Thursday, March 15, 2007

I, uh, write fiction

Rene had an interesting post about her secret identity—being a writer—the other day. She came up with some good reasons why writers might avoid telling people about their writing. At the same time, she understands why people might not take her writing seriously, “because they have no idea how important it is to me.” She says, “I can't expect people to appreciate my being a writer until I appreciate it myself.”

I suppose I’m lucky in that I write for a living, so I have no issue with calling myself a writer. However, I do hold back about my fiction writing except to those closest to me. I remember how I hated telling people I was a waitress back in the days. I’d tell them I was in “public service.” So, when the opportunity came up to call myself anything but, I took it. Now I’m working on the novelist part.

Chrys, in her post ‘Own It,’ talks about how calling herself a writer was a freeing experience. She says, “You ARE a writer. Don't dismiss it. Don't shove it under the rug. Own it. Because it's who you are. No matter if you publish or not. No matter if no one but you ever reads your work. You. Are. A. Writer. OWN IT!” (God luv ya Chrys)

I should add that I have no problem calling myself a linker so, true to form, I’ve come up with some links to help us declare our truth!

Mark Pettus, of The Bluff, had a good post, Strike three. Are you out?, last year.

Judy Reeves says, “Until your call yourself a writer, you will never be a writer who writes—and keeps writing!” In the article, an excerpt from her book, Writing Alone, Writing Together, she says,

How do you claim yourself as writer? First, say it. “I'm a writer.” Say it out
loud. Say it to yourself in the mirror. Say it to your friends and family. Say
it to the next person you meet at a party who asks, “What do you do?” Say it to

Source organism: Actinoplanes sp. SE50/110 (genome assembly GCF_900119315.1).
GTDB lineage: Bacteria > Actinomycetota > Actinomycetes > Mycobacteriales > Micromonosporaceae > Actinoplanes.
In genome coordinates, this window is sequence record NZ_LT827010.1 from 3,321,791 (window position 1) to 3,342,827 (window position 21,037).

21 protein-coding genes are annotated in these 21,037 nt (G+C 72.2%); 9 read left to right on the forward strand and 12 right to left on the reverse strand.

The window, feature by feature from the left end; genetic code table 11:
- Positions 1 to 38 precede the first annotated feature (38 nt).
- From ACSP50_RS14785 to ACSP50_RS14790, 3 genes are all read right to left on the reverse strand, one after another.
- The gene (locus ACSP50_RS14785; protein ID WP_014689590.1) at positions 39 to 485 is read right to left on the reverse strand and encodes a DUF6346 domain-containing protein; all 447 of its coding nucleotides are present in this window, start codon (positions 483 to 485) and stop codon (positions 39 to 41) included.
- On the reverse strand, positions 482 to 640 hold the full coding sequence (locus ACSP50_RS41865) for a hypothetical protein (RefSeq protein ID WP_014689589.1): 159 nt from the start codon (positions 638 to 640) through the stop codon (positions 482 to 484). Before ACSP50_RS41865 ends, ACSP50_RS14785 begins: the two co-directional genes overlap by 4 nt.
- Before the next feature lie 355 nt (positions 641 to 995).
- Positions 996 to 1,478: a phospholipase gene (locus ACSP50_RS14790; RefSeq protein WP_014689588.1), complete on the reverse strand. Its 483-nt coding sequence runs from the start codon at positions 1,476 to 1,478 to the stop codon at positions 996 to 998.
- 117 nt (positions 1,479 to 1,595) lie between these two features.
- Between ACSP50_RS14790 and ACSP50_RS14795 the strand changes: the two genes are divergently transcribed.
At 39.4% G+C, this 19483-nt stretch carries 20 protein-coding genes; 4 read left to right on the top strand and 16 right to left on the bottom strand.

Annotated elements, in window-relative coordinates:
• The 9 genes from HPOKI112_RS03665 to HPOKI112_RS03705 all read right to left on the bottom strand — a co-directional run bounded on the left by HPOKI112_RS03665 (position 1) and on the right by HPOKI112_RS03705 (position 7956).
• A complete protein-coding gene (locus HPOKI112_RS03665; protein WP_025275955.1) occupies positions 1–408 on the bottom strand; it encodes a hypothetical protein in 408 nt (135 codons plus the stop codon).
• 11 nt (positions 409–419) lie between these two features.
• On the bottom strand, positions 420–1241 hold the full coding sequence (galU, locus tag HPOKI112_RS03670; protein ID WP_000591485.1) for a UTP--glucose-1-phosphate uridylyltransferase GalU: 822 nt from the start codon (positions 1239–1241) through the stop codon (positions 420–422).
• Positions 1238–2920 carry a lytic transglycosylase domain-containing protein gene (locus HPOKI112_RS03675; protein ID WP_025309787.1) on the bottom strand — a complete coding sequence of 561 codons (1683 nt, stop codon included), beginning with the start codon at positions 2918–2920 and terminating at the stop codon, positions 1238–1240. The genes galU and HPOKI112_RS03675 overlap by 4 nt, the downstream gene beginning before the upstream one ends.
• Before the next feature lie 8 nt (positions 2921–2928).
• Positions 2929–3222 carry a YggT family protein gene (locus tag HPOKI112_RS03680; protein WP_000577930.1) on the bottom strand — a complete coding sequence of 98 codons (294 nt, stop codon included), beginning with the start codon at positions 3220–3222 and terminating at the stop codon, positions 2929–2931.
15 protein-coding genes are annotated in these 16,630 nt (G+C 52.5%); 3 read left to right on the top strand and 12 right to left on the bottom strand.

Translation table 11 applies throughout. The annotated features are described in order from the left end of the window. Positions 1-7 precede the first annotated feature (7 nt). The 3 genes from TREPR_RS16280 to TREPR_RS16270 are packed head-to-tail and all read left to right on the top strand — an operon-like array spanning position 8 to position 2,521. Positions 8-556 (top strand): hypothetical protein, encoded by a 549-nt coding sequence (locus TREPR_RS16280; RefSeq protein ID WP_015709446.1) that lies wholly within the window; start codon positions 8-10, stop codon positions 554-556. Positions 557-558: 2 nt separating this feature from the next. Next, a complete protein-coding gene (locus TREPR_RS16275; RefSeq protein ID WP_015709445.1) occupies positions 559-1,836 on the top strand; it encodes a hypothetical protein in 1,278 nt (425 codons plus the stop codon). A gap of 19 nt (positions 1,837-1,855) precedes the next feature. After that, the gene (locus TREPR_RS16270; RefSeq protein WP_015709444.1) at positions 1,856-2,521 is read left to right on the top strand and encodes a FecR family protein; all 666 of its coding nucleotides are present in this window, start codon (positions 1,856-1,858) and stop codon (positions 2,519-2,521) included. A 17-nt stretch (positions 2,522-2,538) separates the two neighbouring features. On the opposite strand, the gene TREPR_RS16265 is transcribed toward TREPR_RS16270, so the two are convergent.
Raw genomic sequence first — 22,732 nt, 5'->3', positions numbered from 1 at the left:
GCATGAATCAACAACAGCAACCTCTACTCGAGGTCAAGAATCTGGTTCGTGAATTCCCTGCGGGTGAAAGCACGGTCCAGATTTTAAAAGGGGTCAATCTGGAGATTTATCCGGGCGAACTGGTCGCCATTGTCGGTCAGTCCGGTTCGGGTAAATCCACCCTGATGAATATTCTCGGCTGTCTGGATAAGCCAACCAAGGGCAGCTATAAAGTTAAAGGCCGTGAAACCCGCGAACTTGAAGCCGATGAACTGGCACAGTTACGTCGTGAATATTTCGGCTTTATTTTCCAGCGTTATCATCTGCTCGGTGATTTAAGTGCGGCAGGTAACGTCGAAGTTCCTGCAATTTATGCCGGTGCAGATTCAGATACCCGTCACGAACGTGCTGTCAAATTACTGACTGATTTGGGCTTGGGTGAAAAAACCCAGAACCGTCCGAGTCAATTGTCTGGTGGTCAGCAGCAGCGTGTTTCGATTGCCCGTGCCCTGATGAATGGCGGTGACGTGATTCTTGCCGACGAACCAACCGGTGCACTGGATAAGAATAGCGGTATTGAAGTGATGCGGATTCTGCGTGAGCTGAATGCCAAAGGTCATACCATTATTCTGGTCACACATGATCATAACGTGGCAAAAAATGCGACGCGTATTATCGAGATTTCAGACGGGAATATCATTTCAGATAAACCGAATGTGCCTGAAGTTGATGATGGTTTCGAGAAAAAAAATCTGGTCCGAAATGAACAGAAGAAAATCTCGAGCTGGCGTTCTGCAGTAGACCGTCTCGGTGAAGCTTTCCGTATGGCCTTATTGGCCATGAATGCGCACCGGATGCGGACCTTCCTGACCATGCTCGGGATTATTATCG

a stranger in line at the grocery store. Say it to your mother. Mostly, say it
to yourself: “I'm a writer.”

What Makes You Think You Can Write? by Debra Koontz Traverso discusses the top ten doubts writers have.

Becoming a Writer Is Not a Choice by Beth Mende Conny talks about why we must write. (By the way, this site has more awesome articles.)

Liz Strauss, in her blog post, Are You a Writer? 7 Traits that Writers Have in Common, has a list you can check yourself against. A couple items from the list:

  • Writers often start out feeling like an imposter. The message we’re told is that the writing is strong and compelling, or well on its way, but we think the messenger could be mistaken.
  • Every writer is in a self-actualizing process. Writing is an apprenticeship. A writer is always becoming a writer.
  • Nothing in life can prepare you to be a writer, except everything in your life.

What advice would you give to writers who don’t ‘own it’ yet?


redchurch said...

I like #6 of the 7 Traits

"Every writer is in a self-actualizing process. Writing is an apprenticeship. A writer is always becoming a writer."

This is exactly how I feel. You're wrapped up in your world of writing, and you consistently write. It doesn't just have to be your novel. It can be articles or blog posts, or contracted writing for someone else. Writing is writing. The only time you're not allowed to call yourself a writer is if you don't ever actually write.